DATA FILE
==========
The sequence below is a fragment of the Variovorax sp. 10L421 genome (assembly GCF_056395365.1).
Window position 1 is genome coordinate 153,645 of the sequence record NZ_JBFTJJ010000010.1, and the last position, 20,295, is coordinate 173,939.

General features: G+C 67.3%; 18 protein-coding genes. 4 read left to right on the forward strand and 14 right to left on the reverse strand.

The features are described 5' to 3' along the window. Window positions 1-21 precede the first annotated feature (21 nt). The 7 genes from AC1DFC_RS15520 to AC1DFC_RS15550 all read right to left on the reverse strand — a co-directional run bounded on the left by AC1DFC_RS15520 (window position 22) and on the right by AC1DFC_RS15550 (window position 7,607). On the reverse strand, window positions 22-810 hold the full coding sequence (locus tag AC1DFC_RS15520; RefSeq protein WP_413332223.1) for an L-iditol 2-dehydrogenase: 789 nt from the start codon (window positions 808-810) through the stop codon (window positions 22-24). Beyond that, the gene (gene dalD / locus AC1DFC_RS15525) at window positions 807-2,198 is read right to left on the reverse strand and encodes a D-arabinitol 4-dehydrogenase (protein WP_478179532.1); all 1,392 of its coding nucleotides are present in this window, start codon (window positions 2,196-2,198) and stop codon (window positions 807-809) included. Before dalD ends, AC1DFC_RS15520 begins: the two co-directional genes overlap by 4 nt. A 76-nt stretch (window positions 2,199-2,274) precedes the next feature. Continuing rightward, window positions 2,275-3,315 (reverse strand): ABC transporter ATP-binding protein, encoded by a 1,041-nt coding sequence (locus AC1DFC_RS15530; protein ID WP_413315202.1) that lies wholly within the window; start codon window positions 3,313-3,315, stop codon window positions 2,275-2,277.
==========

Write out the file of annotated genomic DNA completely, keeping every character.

The sequence below is a fragment of the Variovorax sp. 10L421 genome (assembly GCF_056395365.1).
Window position 1 is genome coordinate 153,645 of the sequence record NZ_JBFTJJ010000010.1, and the last position, 20,295, is coordinate 173,939.

General features: G+C 67.3%; 18 protein-coding genes. 4 read left to right on the forward strand and 14 right to left on the reverse strand.

The features are described 5' to 3' along the window. Window positions 1-21 precede the first annotated feature (21 nt). The 7 genes from AC1DFC_RS15520 to AC1DFC_RS15550 all read right to left on the reverse strand — a co-directional run bounded on the left by AC1DFC_RS15520 (window position 22) and on the right by AC1DFC_RS15550 (window position 7,607). On the reverse strand, window positions 22-810 hold the full coding sequence (locus tag AC1DFC_RS15520; RefSeq protein WP_413332223.1) for an L-iditol 2-dehydrogenase: 789 nt from the start codon (window positions 808-810) through the stop codon (window positions 22-24). Beyond that, the gene (gene dalD / locus AC1DFC_RS15525) at window positions 807-2,198 is read right to left on the reverse strand and encodes a D-arabinitol 4-dehydrogenase (protein WP_478179532.1); all 1,392 of its coding nucleotides are present in this window, start codon (window positions 2,196-2,198) and stop codon (window positions 807-809) included. Before dalD ends, AC1DFC_RS15520 begins: the two co-directional genes overlap by 4 nt. A 76-nt stretch (window positions 2,199-2,274) precedes the next feature. Continuing rightward, window positions 2,275-3,315 (reverse strand): ABC transporter ATP-binding protein, encoded by a 1,041-nt coding sequence (locus AC1DFC_RS15530; protein ID WP_413315202.1) that lies wholly within the window; start codon window positions 3,313-3,315, stop codon window positions 2,275-2,277.